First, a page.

The Centers for Medicare & Medicaid Services (CMS) is rolling out a new demonstration that could help expand access to substance use disorder (SUD) services by allowing state Medicaid plans to cover incarcerated individuals before release.
Specifically, the demonstration allows state Medicaid programs to cover a package of pre-release services up to 90 days before a person is released from prison. Typically, individuals lose Medicaid coverage when they are incarcerated, and this can create a gap in care from when an individual is released to when they have Medicaid coverage.
About 85% of the prison population has an SUD, and individuals leaving incarceration are at a higher risk of opioid overdose deaths. In fact, in the two weeks after leaving incarceration, individuals are 40 times more likely to die from an opioid overdose than the general public.
This isn’t the first time CMS has taken steps to address this issue.
In January, the U.S. Department of Health and Human Services (HHS) and CMS approved an 1115 demonstration amendment in California, which allowed Medi-Cal to cover SUD treatment before a Medicaid beneficiary is released from jail, prison or a correctional facility.
“The Biden-Harris Administration has made expanding access to high-quality, affordable health care a top priority,” HHS Secretary Xavier Becerra said in a statement. “We are committed to ensuring all Americans have the peace of mind they deserve knowing they have access to life-saving health care, whether it is medication-assisted treatment for substance use disorders or prescription medication to treat other chronic health conditions.”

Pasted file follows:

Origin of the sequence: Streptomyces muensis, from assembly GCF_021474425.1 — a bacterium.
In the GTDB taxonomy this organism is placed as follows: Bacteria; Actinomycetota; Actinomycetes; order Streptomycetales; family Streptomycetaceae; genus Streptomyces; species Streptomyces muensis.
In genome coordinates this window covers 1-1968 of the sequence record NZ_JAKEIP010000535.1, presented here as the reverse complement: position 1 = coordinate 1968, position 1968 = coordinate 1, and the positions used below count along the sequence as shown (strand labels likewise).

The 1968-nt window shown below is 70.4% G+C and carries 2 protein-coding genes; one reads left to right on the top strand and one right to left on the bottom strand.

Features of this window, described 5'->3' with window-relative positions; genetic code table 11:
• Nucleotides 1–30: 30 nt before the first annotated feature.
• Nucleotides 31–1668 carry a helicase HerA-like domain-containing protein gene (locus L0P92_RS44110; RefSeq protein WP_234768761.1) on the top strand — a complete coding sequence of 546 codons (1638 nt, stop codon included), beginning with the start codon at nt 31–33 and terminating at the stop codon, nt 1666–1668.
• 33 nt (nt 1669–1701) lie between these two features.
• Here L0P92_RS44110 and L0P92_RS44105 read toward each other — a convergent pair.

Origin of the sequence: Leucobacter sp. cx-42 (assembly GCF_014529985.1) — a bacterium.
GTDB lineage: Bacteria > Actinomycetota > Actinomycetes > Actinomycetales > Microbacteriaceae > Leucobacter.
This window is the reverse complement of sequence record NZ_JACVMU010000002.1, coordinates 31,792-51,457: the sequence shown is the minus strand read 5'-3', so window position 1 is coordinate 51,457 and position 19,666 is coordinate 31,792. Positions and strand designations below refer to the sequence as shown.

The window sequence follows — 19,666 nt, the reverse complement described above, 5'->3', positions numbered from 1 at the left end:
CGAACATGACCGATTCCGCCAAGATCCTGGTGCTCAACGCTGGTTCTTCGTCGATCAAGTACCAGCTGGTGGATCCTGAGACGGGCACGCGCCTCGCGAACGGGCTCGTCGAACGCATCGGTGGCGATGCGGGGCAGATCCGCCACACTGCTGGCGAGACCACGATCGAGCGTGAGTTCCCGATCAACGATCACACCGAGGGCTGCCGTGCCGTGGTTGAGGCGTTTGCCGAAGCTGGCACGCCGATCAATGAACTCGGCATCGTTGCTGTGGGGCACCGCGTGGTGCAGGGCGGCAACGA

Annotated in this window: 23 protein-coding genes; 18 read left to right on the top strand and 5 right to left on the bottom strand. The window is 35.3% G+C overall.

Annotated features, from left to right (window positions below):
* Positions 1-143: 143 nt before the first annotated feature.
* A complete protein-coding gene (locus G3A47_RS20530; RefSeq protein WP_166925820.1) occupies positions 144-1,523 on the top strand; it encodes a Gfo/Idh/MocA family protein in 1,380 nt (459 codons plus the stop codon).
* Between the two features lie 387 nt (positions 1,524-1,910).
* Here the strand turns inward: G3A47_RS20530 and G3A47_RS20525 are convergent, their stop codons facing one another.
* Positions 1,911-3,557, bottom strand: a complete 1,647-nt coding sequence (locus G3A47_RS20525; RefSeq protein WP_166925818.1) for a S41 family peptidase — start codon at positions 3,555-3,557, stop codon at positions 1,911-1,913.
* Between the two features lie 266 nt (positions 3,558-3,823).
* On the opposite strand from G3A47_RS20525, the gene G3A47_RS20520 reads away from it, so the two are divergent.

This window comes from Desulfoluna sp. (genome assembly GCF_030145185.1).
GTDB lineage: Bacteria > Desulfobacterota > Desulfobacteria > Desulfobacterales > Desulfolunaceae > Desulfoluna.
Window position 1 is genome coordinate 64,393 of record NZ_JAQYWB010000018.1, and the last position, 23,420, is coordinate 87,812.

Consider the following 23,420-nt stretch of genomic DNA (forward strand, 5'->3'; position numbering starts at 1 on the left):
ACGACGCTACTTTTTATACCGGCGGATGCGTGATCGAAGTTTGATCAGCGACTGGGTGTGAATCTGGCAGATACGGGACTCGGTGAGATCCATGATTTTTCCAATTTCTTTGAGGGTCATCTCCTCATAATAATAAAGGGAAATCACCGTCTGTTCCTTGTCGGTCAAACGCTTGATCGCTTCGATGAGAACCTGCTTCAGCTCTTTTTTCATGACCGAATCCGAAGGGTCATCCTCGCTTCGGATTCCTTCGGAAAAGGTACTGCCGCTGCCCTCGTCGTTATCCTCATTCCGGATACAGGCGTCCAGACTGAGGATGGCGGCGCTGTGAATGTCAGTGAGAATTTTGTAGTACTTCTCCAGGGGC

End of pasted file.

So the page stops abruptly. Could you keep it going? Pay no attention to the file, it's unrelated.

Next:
Federal lawmakers are also looking to expand access to Medicaid for individuals leaving incarceration with a new bill dubbed The Reentry Act. The bipartisan legislation aims to expand Medicaid access to incarcerated individuals up to 30 days before release.
Advocates in the SUD space have noted the benefits of allowing incarcerated individuals to keep their benefits for some time.
“If [we] allowed incarcerated individuals … to retain their insurance, like their Medicaid or Medicare, or whatever insurance they have,” Meghann Perry, a recovery coach professional educator and person with lived experience of substance addiction and incarceration, previously told BHB, “we’d be able to provide them much better medical care and behavioral health care while incarcerated, which would really support them doing much better when they transition back into the community and not have that gap.”
CMS’ plan comes less than a month before the public health emergency ends – and with it, the special circumstances that allowed more individuals to retain their Medicaid coverage without meeting redetermination criteria.
In addition to expanding access to SUD care, the new CMS proposal looks to improve coordination and communication between correctional systems, Medicaid systems, managed care plans and community-based providers.
“This guidance outlines a pathway to implement historic changes for individuals who are incarcerated and eligible for Medicaid,” CMS Administrator Chiquita Brooks-LaSure said. “By improving care and coordination prior to release from the justice system, we can help build a bridge back to the community and enhance individual and collective public health and public safety outcomes.”